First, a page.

What a difference a year makes.
Last year, the Michigan women’s basketball team entered Selection Monday unsure of its fate. This year, the Wolverines knew they were a lock to dance — the only uncertainty was who they would face.
They didn’t have to wait long to find out.
Less than three minutes into the ESPN telecast, Michigan (9-7 Big Ten, 21-10 overall) learned its fate and was awarded an eight seed in the Spokane Region, tying a record for the highest seed in program history. The Wolverines will face ninth-seeded Villanova (9-7 Big East, 21-10 overall) on Sunday at 7:30 p.m. EDT in Palo Alto, Calif.
“I think that’s the earliest I’ve ever had a call going to the NCAA Tournament,” said Michigan coach Kim Barnes Arico. “But now we know, and we are ready to face (Villanova).”
The Wildcats finished sixth in the Big East, a conference Barnes Arico knows well from her time at St. John’s — she led the Red Storm to the Sweet Sixteen last season. In addition, Barnes Arico’s St. John’s team beat Villanova three times in a row, and her last loss to the Wildcats came in 2009.
“I know a lot about (Villanova),” Barnes Arico said. “Actually, I just saw a tweet that coach Beilein was talking more about the women’s game than the men’s game because he’s really good friends with (Villanova coach) Harry Perretta, too.”
Added senior forward Kate Thompson: “I think Coach coming from the Big East will be an advantage. She knows how they play (and) she knows all their styles. Definitely having coach Barnes Arico is going to have us prepared.”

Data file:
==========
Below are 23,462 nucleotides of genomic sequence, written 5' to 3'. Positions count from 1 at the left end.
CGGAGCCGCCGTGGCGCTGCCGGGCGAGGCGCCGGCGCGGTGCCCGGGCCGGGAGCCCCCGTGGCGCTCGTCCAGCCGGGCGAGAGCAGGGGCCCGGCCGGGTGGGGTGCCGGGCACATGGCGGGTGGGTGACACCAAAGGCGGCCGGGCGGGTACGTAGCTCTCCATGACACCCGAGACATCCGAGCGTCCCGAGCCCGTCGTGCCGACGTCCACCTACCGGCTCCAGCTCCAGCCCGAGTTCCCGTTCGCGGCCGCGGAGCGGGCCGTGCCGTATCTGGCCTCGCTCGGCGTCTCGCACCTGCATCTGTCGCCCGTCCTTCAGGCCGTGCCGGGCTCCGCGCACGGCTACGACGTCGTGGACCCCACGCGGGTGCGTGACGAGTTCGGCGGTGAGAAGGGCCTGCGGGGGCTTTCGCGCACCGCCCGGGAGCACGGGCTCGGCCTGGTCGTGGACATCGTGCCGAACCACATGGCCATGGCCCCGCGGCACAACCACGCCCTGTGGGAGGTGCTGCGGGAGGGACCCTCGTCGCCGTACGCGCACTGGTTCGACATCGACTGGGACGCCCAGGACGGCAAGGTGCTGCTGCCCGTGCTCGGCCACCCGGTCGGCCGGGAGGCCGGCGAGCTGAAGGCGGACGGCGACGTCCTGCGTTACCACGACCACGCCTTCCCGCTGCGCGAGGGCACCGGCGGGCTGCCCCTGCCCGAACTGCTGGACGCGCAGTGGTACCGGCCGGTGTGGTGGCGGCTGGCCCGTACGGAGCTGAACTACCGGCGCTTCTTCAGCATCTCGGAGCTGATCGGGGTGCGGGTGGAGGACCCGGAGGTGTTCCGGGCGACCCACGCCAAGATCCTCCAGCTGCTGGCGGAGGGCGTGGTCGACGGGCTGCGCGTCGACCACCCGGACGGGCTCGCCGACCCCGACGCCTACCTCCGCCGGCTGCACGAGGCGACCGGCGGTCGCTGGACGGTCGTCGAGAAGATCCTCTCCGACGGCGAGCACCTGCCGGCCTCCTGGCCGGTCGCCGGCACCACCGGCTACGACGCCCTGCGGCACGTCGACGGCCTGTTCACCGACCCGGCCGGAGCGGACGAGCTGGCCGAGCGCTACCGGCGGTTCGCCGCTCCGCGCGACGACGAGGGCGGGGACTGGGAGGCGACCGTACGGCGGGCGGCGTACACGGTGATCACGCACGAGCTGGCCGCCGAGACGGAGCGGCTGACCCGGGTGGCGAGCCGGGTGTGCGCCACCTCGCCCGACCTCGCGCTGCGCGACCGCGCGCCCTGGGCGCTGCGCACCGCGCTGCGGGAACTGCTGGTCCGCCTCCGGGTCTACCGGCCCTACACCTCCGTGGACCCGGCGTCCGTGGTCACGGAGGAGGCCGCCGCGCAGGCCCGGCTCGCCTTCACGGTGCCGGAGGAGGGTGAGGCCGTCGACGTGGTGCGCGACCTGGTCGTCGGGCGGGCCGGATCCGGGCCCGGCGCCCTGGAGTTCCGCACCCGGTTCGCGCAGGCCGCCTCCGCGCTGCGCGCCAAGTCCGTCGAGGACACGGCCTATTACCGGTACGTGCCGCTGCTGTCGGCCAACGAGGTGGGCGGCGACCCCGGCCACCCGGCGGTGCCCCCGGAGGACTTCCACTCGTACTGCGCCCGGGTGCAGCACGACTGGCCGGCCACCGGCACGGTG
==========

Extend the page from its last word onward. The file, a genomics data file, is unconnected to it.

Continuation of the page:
But the Wolverines haven’t seen the court in 10 days and still have five days to go until they play again. This time off will either be a blessing or a curse for Michigan, whose longest gap in games this season was seven days.
In its game against Wisconsin after the bye week, Michigan looked sluggish, letting the Badgers rush out to an early 9-0 lead. The Wolverines were able to claw back at the end but probably cannot afford to start slowly in the tournament.
Michigan has had a season of streaks this year, but with more than two weeks off, the Wolverines have the opportunity to start fresh in the best place to get hot — the NCAA Tournament. The time might be a blessing for a team that has found most of its success from its starting lineup but has received little bench production.
“I think the time off actually benefits us because we play such a limited bench,” Barnes Arico said. “I think it gives the kids that play a lot of time to rest and recover. (Senior guard) Jenny (Ryan) played a tremendous amount of minutes all season long. It gives her a chance to rest and regroup and refocus for the tournament. It’s a whole other season for us.”
Ryan, who earned third-team All-Big Ten honors for the first time in her career, led the team in minutes, averaging 36.9 per game. Toward the end of the season, she was often on the court for all 40 minutes and her fatigue began to show.
“I think having some time off is not the worst thing in the world,” Ryan said. “It gives us a chance to recuperate, get (our) legs back under (us) and (time to) work on ourselves, because during the season you go from team to team, so I think it will be good for us especially offensively.
“I think we’ll be fresh. Have fresh bodies (and) fresh legs. We look at (the tournament) as a new season, and I think we’ll be ready to go from there.”
A potential second-round matchup with No. 1 seed Stanford looms, so a well-rested Michigan can’t get ahead of itself.
“The next couple days is going to be all Villanova,” said senior center Rachel Sheffer. “Just like the Big Ten tournament, you play back-to-back games, so all that really matters is the next game, and that’s Villanova.”